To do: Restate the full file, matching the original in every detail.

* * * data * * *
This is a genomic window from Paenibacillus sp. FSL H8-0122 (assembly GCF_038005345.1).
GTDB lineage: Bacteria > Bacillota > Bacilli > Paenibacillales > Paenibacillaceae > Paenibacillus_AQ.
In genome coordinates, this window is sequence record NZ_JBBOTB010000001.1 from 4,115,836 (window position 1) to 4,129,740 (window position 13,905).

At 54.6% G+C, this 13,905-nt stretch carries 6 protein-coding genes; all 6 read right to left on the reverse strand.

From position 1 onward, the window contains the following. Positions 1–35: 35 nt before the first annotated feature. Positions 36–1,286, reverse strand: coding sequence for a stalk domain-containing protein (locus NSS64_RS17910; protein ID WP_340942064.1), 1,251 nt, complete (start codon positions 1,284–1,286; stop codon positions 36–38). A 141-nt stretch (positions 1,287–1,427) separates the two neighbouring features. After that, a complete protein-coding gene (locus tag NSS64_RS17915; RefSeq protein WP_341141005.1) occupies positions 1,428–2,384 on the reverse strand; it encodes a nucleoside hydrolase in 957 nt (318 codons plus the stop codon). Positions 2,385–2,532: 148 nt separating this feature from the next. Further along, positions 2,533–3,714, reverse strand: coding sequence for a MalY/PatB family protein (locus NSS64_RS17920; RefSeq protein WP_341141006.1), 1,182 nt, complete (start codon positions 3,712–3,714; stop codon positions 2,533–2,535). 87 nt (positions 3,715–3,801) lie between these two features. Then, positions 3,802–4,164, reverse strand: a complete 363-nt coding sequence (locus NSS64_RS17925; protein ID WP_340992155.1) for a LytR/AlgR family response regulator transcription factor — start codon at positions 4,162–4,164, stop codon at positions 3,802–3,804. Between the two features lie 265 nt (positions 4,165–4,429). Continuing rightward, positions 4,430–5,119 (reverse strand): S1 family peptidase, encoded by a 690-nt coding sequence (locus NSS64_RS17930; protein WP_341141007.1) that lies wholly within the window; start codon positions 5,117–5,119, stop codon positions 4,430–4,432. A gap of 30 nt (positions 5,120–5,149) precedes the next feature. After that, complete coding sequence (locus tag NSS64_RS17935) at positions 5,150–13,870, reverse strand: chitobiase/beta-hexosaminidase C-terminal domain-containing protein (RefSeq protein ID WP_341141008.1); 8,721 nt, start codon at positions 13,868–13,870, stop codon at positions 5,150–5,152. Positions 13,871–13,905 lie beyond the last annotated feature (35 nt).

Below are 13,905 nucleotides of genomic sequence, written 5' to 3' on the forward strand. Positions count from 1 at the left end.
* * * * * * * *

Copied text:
This is a genomic window from Paenibacillus sp. FSL H8-0122 (assembly GCF_038005345.1).
GTDB lineage: Bacteria > Bacillota > Bacilli > Paenibacillales > Paenibacillaceae > Paenibacillus_AQ.
In genome coordinates, this window is sequence record NZ_JBBOTB010000001.1 from 4,115,836 (window position 1) to 4,129,740 (window position 13,905).

At 54.6% G+C, this 13,905-nt stretch carries 6 protein-coding genes; all 6 read right to left on the reverse strand.

From position 1 onward, the window contains the following. Positions 1–35: 35 nt before the first annotated feature. Positions 36–1,286, reverse strand: coding sequence for a stalk domain-containing protein (locus NSS64_RS17910; protein ID WP_340942064.1), 1,251 nt, complete (start codon positions 1,284–1,286; stop codon positions 36–38). A 141-nt stretch (positions 1,287–1,427) separates the two neighbouring features. After that, a complete protein-coding gene (locus tag NSS64_RS17915; RefSeq protein WP_341141005.1) occupies positions 1,428–2,384 on the reverse strand; it encodes a nucleoside hydrolase in 957 nt (318 codons plus the stop codon). Positions 2,385–2,532: 148 nt separating this feature from the next. Further along, positions 2,533–3,714, reverse strand: coding sequence for a MalY/PatB family protein (locus NSS64_RS17920; RefSeq protein WP_341141006.1), 1,182 nt, complete (start codon positions 3,712–3,714; stop codon positions 2,533–2,535). 87 nt (positions 3,715–3,801) lie between these two features. Then, positions 3,802–4,164, reverse strand: a complete 363-nt coding sequence (locus NSS64_RS17925; protein ID WP_340992155.1) for a LytR/AlgR family response regulator transcription factor — start codon at positions 4,162–4,164, stop codon at positions 3,802–3,804. Between the two features lie 265 nt (positions 4,165–4,429). Continuing rightward, positions 4,430–5,119 (reverse strand): S1 family peptidase, encoded by a 690-nt coding sequence (locus NSS64_RS17930; protein WP_341141007.1) that lies wholly within the window; start codon positions 5,117–5,119, stop codon positions 4,430–4,432. A gap of 30 nt (positions 5,120–5,149) precedes the next feature. After that, complete coding sequence (locus tag NSS64_RS17935) at positions 5,150–13,870, reverse strand: chitobiase/beta-hexosaminidase C-terminal domain-containing protein (RefSeq protein ID WP_341141008.1); 8,721 nt, start codon at positions 13,868–13,870, stop codon at positions 5,150–5,152. Positions 13,871–13,905 lie beyond the last annotated feature (35 nt).

Below are 13,905 nucleotides of genomic sequence, written 5' to 3' on the forward strand. Positions count from 1 at the left end.